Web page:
One of the quirkiest examples of Jesus in recent America was in the film 21 Jump Street. A spoof on the 1980s television show, the cinematic 21 Jump Street featured a moment when the character played by Jonah Hill tries to pray to a "Korean Jesus." (warning, clip has many curse words) His prayer is marked by confusion and profanity. At the end, the lead officer played by Ice Cube shouts at Hill. He verbally fills the sonic silence left by the Korean Jesus, explaining that Korean Jesus does not care about Hill's problems. As if there were not enough wrinkles to the scene of a black man speaking for a Korean sacred figure to a white nonbeliever, in the 1990s, Ice Cube was known for his particularly anti-Korean rap lyrics. The cinematic example reveals that there is much to consider in the realm of Asian American history and depictions of Jesus ... much more than is on display in The Color of Christ or American Jesus or Jesus in America or The Black Christ. Because of this, and with the encouragement of our friend Paul Lim of Vanderbilt University and his terrific workshop, we decided to convene a three-part online round table to address questions of "Asian Americans and the Color of Christ." Today's post from Joshua Paddison, who is the author of the fabulous book American Heathens: Religion, Race, and Reconstruction in California, will be followed by posts by Derek Chang and by Beth Hessel.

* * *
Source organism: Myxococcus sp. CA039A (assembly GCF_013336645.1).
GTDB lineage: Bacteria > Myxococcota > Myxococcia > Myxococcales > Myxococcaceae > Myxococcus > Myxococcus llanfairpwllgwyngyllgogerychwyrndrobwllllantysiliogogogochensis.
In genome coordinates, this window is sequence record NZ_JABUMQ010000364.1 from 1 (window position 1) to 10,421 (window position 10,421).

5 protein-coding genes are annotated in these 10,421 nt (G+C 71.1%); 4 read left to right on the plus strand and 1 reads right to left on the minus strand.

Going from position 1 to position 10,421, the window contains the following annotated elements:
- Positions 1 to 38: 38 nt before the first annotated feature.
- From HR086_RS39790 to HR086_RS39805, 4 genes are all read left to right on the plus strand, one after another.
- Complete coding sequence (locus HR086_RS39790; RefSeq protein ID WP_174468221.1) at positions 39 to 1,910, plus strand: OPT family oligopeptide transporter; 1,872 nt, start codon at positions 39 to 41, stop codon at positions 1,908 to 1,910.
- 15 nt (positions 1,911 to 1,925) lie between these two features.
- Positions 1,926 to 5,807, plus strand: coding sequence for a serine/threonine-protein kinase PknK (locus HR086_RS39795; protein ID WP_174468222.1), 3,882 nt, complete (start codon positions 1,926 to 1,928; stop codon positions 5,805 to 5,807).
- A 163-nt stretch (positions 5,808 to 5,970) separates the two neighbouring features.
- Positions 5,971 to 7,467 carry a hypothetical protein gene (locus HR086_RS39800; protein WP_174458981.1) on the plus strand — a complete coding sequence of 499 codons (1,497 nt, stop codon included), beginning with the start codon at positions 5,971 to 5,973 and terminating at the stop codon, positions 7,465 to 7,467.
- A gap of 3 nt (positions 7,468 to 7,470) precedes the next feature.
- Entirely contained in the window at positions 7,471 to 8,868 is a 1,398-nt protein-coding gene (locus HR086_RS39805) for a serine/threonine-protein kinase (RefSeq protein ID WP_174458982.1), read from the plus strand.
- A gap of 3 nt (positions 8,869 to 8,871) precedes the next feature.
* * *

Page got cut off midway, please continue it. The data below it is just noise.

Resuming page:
Joshua Paddison, Indiana University
One of the challenges of writing a book as ambitious and wide-ranging as The Color of Christ is that many topics will necessarily be excluded. So rather than bemoan the lack of Asian American material in the book, I thought it would be fruitful to consider why it was (by and large) left out and how the inclusion of Asian American perspectives might have changed the book. (These comments build on a conversation with Edward J. Blum that occurred at a panel focusing on The Color of Christ at last fall’s American Studies Association meeting.)
Despite Laurie Maffly-Kipp’s call in Re-Telling U.S. Religious History (1997) for “a reconsideration of religious history from the perspective of the Pacific Rim,” Asian American religious history remains largely unexplored. This is especially true for the nineteenth century, my own area of research, despite the fact that, according to the census, there were 114,189 people of Asian or Pacific Islander descent in the United States in 1900, a figure that omits all those who had lived in the U.S. and returned to China, Japan, Korea, India, or Hawaii in earlier decades. Yet historians of the nineteenth-century Asian American experience—I’m thinking of Gunter Barth, Sucheng Chan, Ronald Takaki, Judy Yung, Charles McClain, Yong Chen, Mary Ting Li Lui, John Kuo Wei Tchen, Madeline Hsu, Erika Lee, Mae Ngai, and others—have mostly focused on social, political, and legal history, mentioning religion only in passing. This lack of monographs means that, when synthetic works like The Color of Christ are written, there is not a stack of books for authors to turn to. (click to read on)